Staunton, November 10 – The disintegration of the Soviet empire is not over, according to a Moscow analyst, and the forces which broke that state apart 20 years ago are now shaking the largest surviving “fragment” in ways that suggest the Russian Federation will disintegrate in much the same way in the relatively near future.
In a two-part article, journalist and commentator Andrey Gusev surveys the factors which played a key role in the demise of the USSR and then considers the ways in which similar factors are having a parallel impact on the Russian Federation now (shkolazhizni.ru/archive/0/n-41016/ and shkolazhizni.ru/archive/0/n-41017/).
“It is useless to struggle with historical processes,” Gusev argues, noting that “the 21st century is not the time of empires” and adding for good measure that “the final stage” of the disintegration of the Soviet empire has “still not completed,” although its end is “not all that far in terms of time.”
In 1986, “a knockout blow” was delivered to the Soviet Unioin when Arab countries increased the production of oil and the price of a barrel fell from 32 US dollars to eight dollars. Now, the price of oil is much higher, but if it fell to 60 US dollars a barrel, the Russian federal budget would move into deficit and if it declined to 40, “the effect” on Russia would be similar.
But that is only one of the parallels between the Soviet Union before its collapse and the Russian Federation now. There is the matter of corruption of the elites, the extraordinary difference in incomes between Moscow and the provinces, demographic collapse, the situation in the North Caucasus, ethnic and religious imbalances, and the number of dissidents.
In addition to the demographic decline of the Russian nation, there is the reality that the influx of Chinese in the Far East means that the share of Russians there is approaching 50 percent. “The Soviet Union collapsed when the share of ethnic Russians in the population fell to 50 percent. Now, in the Far East, the situation is very similar.”
The situation in the North Caucasus, Gusev continues, is also reminiscent of problems that the Soviet Union faced and that are today in many ways worse. “Sooner or later the Muslim forcdes in the Caucasus will unite,” and when this happens, there will be “a domino effect” elsewhere in the Russian Federation.
Indeed, Gusev suggests, “if in the south of the current Russian territory as a result of explosive events were to appear a monolithic Islamic state, then this would become the signal for separatisms throughout all of Russia,” a possibility most people in Moscow and in the West are loathe to acknowledge.
Also important as a factor in the demise of the USSR and the threat to the continued existence of the Russian Federation are the number of political dissidents. Such people played a major role in the destruction of the Soviet Union,” Gusev says, and “there is no doubt the growth in the number of prisoners of conscience in contemporary Russia may lead to a similar result.”
Moreover, just as at the end of Soviet times, the current Russian leadership appears to be living “in a certain virtual world where the real problems of the state are subordinated to happy illusions.” That led Moscow leaders then and now to act like Marie Antoinette and suggest that if the people lack bread, they should eat cake instead.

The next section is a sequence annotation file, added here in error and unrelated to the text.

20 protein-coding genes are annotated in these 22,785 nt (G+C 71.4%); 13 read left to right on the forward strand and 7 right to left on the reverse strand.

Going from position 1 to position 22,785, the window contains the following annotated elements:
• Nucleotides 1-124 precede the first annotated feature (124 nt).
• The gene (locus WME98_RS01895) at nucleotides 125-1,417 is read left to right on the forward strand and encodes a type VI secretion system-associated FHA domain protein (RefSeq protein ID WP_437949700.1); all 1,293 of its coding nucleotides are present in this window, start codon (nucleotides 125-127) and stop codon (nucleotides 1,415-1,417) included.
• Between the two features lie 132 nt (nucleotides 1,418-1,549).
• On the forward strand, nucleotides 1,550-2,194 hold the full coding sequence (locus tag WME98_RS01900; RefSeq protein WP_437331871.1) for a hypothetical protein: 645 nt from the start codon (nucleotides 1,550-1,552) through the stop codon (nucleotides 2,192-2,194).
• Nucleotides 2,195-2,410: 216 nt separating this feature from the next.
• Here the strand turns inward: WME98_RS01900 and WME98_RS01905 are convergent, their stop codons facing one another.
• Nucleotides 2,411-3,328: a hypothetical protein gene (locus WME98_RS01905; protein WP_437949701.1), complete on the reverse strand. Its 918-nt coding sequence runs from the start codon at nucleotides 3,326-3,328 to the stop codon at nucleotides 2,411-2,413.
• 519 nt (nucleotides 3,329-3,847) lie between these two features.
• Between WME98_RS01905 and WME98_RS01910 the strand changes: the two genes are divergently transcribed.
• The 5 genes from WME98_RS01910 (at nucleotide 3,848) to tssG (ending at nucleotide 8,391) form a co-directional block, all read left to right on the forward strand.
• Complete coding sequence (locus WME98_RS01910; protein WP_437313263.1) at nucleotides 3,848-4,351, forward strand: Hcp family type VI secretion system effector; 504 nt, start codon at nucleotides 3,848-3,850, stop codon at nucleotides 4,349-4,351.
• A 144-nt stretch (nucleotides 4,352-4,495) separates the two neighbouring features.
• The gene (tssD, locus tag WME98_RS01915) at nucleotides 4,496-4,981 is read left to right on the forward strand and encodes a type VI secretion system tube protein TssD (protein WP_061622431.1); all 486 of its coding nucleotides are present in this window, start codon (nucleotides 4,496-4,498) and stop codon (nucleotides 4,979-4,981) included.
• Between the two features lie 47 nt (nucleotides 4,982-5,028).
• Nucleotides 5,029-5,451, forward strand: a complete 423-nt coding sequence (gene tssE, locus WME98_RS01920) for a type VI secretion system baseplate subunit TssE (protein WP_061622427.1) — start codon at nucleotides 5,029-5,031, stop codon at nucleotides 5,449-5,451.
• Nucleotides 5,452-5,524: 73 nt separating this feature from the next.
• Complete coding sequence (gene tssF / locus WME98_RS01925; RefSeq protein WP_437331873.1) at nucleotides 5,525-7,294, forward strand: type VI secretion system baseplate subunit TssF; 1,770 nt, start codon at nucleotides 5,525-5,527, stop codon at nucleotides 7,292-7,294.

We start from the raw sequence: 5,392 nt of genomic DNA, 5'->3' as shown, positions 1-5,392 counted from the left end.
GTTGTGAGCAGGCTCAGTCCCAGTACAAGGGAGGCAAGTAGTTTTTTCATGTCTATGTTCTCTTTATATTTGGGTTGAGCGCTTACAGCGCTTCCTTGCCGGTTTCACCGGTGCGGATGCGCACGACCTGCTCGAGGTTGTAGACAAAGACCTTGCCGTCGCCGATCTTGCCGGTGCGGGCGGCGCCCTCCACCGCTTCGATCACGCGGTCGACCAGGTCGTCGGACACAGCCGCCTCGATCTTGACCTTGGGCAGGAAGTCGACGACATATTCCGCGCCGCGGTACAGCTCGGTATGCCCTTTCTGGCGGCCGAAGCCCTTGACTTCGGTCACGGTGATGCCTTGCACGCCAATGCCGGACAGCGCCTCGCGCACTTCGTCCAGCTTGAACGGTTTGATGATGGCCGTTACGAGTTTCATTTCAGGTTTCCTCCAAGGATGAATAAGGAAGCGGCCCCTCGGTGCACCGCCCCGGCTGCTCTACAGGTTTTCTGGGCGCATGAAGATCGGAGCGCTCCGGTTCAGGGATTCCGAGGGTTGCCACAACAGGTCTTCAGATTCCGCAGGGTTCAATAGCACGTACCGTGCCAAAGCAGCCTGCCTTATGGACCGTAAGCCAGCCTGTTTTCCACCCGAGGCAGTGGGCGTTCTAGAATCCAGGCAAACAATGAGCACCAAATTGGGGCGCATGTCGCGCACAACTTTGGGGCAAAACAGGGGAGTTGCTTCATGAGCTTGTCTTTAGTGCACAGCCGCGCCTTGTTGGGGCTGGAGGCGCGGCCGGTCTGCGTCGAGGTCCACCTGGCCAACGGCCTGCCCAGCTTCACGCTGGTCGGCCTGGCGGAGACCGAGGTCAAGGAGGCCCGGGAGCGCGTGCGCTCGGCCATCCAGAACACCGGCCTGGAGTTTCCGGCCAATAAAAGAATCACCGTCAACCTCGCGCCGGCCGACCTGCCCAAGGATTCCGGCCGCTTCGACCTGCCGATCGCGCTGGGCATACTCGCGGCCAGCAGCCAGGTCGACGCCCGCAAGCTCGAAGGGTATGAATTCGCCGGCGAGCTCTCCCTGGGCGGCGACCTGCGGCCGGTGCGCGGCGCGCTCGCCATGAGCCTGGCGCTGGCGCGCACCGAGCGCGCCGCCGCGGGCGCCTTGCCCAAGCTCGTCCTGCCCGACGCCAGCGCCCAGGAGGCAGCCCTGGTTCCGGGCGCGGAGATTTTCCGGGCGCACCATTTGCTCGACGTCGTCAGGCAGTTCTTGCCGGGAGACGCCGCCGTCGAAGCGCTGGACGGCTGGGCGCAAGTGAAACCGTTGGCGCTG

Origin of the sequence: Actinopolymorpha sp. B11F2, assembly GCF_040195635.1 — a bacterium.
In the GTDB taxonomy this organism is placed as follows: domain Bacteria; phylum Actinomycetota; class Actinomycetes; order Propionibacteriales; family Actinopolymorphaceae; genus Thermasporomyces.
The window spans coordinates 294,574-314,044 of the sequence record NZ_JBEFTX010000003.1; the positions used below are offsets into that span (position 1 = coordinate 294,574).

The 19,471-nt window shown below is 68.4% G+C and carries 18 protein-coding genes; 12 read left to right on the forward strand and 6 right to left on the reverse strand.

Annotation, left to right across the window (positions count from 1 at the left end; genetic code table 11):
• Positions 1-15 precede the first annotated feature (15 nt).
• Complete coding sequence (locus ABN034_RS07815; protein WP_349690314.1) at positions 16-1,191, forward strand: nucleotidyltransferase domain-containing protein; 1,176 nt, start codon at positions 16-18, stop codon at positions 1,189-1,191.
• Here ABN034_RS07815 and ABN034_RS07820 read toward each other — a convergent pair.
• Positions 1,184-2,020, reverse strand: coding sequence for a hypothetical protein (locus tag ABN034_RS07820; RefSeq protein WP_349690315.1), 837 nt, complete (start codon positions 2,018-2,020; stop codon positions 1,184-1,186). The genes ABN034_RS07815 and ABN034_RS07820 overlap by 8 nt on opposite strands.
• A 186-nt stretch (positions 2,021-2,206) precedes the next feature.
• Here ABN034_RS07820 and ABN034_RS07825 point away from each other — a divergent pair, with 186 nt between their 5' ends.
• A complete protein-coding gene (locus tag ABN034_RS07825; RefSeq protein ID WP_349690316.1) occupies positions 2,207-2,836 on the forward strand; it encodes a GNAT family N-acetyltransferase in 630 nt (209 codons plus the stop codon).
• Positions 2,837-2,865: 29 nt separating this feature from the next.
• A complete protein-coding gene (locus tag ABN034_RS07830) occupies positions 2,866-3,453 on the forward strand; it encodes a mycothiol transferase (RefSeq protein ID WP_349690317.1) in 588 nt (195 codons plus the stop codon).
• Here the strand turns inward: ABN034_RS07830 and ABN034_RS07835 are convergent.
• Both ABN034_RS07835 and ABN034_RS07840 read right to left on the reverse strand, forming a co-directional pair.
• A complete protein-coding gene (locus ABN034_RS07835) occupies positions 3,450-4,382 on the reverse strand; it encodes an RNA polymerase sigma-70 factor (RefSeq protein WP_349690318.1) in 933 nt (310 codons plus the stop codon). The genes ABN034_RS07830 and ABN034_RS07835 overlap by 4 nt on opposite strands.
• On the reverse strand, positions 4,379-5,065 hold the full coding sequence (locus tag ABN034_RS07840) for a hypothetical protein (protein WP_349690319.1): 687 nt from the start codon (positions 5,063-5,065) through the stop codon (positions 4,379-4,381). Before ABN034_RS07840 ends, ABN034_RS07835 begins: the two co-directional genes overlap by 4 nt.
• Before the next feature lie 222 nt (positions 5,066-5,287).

Talking about the future of the Russian Federation in this way is certain to be dismissed in exactly the same way that Andrey Amalrik was when he wrote his classic “Will the Soviet Union Survive Until 1984?” The USSR passed that date, but it collapsed in 1991 and many then saw the dissident as a prophet.
Just how Russia will collapse is uncertain. Many scenarios have been offered. “Howver, just as in the times of the USSR, these predictions are taken seriously by very few with most people preferring to bury their heads in the sand and call the authors of such scenarios short-sighted marginals.”
But if one looks at the facts, Gusev suggests, the prediction of disintegration does not appear so far-fetched. The federal districts look like potential countries, and places like the North Caucasus, Kaliningrad and the Kuriles are already Russia’s “internal abroad,” just as the Baltic states were 30 years ago.
Indeed, any objective consideration of the situation, Gusev says, leads to the conclusion that “Russia is approaching the completion of its history as an integral state” and that by 2050 Moscovia, the Urals, Siberia and the Far East will be their own state formations, separate and autonomous from Moscow.
But there are three things to remember about this process. First, the end of the Russian empire won’t mean the end of the Russian language world. Second, the disintegration of the Russian state may in fact create conditions in which Russians will flourish more than they do now. And third, these new states will be less threatening to their residents than Russia is now.
This outcome might be prevented if the Russian Federation were to become a genuine federation, but the very worst outcome for “the salvation of Russia” would be “the formation of a unitary police state.” Such an approach would likely keep things together for a certain time, but in the end, it would dissolve in violent clashes.
“States, just like individuals or civilizations … are born, live sometimes many centuries and then alas age and die,” Gusev concludes. Sometime in the future, when historians consider the disintegration of Russia, they will be able to list the causes. One can only hope that they will not see these things pointing to the opening of a new Time of Troubles.